Example: Here’s an example: in June 2009, Ivan was earning $120,000 plus SG a year and wanted to make substantial contributions to his super fund. As he was over the age of 50 he knew he could make up to $100,000 in concessional contributions each year (the previous cap before the laws halved the contribution limit in July 2009). He couldn’t afford to use the entire cap because he had living expenses so decided to salary sacrifice $50,000 of his $120,000 salary.
When the new rules halved the concessional cap for over-50s to $50,000 from July 2009, he thought he was bang-on the limit, and didn’t have to adjust his strategy. He didn’t realise that his employer’s SG contributions of $10,800 also count towards his concessional cap. He received an excess concessional contributions tax assessment of $3,402 on $10,800 of excess contributions. He also received an excess contributions assessment for the 2010/2011 year, and expects to receive one for the 2011/2012 year because he ceased the salary sacrifice arrangement after he had already breached the cap for the year.
Ignorance is no excuse
Note that the ATO has publicly stated that ignorance of the law is not compelling enough to show discretion. Quoting directly from the ATO website:
The object of ECT [Excess contributions tax] legislation is to ensure the amount of concessionally taxed super you will receive is the result of contributions made to super gradually over time. The object is achieved by imposing a tax on your excess contributions. The law includes a number of other features to achieve this object and help ensure the tax imposed isn’t unreasonable, including:
- in certain circumstances allowing you to make contributions which exceed the annual non-concessional contributions cap by bringing forward the caps that apply in the following two years
- treating contributions for which the contributor receives an income tax deduction (‘pre-tax’ contributions) differently from those for which the contributor doesn’t (‘after-tax’ contributions)
- allowing you to exclude amounts that would otherwise count towards your non-concessional contributions – for example, amounts paid to super as a result of certain capital gains tax exemptions and amounts payable for certain personal injuries
- allowing you to pay the ECT from your super fund.
… Simply having to pay ECT [Excess contributions tax] isn’t unjust, unfair or otherwise inappropriate. Paying ECT is an intended outcome of the law if your contributions to super exceed a contributions cap. Nor do unintentionally exceeding a contributions cap, misunderstanding the law or facts, or being given incorrect or incomplete advice amount to special circumstances on their own. Usually, these will simply be the circumstances in which you placed yourself rather than special circumstances. We [ATO] can only disregard or reallocate excess contributions if it’s consistent with the object of the ECT legislation to do so. [Otherwise] it would give an advantage to those who didn’t make sufficient effort to understand the law, or who chose advisers who didn’t understand the law, over those who understood the law and worked within its limits if we exercised the discretion just because someone made an error.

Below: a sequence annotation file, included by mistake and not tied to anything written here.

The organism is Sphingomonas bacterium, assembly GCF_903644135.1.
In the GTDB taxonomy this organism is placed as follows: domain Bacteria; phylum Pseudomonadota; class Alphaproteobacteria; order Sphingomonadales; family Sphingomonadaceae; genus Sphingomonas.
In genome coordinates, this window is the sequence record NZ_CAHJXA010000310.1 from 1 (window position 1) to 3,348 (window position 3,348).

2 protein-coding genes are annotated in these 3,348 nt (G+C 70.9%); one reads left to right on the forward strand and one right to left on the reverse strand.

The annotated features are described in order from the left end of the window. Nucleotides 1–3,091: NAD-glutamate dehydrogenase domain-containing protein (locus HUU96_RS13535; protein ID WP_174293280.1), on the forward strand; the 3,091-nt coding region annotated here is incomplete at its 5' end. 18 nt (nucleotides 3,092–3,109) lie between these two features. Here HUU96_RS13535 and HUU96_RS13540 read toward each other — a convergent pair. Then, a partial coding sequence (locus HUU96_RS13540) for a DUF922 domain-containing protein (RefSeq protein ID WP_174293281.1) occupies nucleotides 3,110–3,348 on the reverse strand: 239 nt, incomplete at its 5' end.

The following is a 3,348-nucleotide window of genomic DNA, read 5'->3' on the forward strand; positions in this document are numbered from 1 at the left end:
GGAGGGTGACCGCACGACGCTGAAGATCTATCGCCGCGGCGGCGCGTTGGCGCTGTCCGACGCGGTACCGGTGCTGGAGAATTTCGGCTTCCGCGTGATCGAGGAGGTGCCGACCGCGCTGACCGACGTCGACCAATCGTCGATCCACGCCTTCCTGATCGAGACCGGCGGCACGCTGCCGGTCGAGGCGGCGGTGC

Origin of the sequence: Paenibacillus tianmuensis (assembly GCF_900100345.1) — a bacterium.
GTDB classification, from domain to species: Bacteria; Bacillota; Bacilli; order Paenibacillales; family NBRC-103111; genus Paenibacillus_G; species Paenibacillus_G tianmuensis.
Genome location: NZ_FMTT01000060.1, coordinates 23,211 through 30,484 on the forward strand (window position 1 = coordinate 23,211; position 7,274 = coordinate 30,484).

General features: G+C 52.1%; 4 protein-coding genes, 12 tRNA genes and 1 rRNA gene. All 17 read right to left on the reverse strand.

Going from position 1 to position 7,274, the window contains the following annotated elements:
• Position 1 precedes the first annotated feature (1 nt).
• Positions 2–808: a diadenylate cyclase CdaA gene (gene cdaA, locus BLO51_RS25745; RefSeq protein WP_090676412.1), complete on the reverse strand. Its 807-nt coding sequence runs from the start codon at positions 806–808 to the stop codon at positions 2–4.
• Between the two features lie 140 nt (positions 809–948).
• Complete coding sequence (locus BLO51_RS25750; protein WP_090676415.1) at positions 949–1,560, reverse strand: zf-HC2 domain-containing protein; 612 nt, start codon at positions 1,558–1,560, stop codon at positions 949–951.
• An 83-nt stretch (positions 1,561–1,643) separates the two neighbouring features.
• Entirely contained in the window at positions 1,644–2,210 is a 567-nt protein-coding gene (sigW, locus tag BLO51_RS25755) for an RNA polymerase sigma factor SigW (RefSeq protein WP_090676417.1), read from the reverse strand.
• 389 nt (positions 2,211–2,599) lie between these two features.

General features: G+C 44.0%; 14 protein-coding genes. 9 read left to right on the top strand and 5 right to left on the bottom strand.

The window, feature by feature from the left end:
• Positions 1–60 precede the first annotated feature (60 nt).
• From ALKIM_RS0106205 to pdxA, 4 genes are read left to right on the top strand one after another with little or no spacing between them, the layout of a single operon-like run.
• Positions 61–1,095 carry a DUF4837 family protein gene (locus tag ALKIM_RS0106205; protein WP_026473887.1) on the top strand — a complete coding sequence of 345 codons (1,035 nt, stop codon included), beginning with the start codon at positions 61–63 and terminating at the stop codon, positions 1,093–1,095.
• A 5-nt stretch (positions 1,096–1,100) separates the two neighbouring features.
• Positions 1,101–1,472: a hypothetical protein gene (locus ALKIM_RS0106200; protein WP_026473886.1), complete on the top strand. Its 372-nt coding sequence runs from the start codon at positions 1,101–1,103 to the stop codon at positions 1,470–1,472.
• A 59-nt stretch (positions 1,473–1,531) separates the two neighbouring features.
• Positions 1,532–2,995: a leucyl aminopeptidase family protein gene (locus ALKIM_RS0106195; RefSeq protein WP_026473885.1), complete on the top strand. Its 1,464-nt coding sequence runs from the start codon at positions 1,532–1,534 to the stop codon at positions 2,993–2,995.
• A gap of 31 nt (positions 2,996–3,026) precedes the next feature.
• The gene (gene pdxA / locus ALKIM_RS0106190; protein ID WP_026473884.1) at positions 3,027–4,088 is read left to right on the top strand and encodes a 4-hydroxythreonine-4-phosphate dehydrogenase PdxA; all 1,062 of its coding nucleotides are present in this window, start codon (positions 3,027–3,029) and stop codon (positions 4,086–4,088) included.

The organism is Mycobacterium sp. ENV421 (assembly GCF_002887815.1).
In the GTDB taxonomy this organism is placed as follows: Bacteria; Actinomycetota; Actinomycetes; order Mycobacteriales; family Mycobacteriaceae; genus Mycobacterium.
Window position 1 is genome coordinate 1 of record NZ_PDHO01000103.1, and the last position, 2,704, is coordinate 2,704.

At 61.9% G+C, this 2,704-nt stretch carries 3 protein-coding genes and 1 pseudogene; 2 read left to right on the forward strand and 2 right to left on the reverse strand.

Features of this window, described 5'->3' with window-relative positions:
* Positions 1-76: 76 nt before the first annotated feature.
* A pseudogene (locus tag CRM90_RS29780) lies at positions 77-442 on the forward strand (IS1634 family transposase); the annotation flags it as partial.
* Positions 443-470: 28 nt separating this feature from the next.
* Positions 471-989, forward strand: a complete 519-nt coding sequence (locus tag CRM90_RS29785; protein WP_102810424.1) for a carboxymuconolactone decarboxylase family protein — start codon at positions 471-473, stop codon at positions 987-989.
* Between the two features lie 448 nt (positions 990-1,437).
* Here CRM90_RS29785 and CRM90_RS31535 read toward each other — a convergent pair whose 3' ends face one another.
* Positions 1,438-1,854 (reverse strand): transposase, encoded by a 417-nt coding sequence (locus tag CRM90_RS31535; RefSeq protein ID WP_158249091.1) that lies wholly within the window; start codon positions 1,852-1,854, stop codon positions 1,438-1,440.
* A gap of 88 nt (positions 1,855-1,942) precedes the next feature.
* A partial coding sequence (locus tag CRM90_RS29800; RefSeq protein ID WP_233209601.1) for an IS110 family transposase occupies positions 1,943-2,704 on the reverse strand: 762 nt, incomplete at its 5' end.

In my words, the ATO is forced to implement an unjust, unfair and otherwise inappropriate law. Saving for retirement should not be this difficult, or this financially dangerous!
Note: Just in case you had other ideas, the ATO is quoted as stating that “Excess contributions tax is not a penalty.” Hmmm, I don’t agree. For more information on the ATO’s approach to ECT, see SuperGuide article THE SOAPBOX: The most ridiculous super policy… ever!
Double tax for doing the right thing
The tax penalties get much worse for those individuals who also make significant non-concessional (after-tax) contributions to their super funds, while breaching the concessional cap.
Now, you may have to re-read what I’m about to write a few times because the terminology is confusing. Any concessional contributions in excess of the cap of $25,000 end up counting towards a person’s non-concessional (after-tax) contributions cap under the super rules. What this means is that if an individual exceeds the concessional (before-tax) cap, and the individual has also made non-concessional (after-tax) contributions up to their cap, then the excess concessional contributions can then force an individual to exceed the non-concessional contributions cap.
Hmmm, I know that the rules are confusing but bear with me. The excess concessional contributions are added to the level of non-concessional contributions, when assessing against the non-concessional cap. In effect, the excess concessional contributions are first hit with 46.5% (15% + 31.5%), and then hit again with another 46.5% penalty tax when they are treated as excess non-concessional contributions – a massive 93% tax on a single contribution!
In such extreme circumstances, a super contribution that was intended to help someone save for retirement has virtually disappeared (well, 93% of the contribution has gone in tax) due to a quagmire of bureaucracy and hastily drafted policy.
A matter of discretion
If you happen to receive one of these excess contributions tax assessments, then all hope is not yet lost. You may be able to apply to have your excess contributions allocated to a different financial year, or disregarded for the purposes of excess contributions tax.
For the ATO to show mercy, you must apply within 60 days of receiving the assessment and you must prove special circumstances. You can find more information and the ATO’s approach to excess contributions tax assessments by checking out the special page on the ATO website (Excess contributions tax – Applying to have your contributions disregarded or reallocated).
The ATO has released a practice statement (Practice Statement ‘PS LA 2008/1: The Commissioner’s discretion to disregard or reallocate concessional and non-concessional contributions for a financial year’ ) explaining when they would consider special circumstances for the purposes of the treatment of excess contributions. The extract below (paragraphs 36 and 37 of the practice statement) outlines when the ATO would NOT consider special circumstances: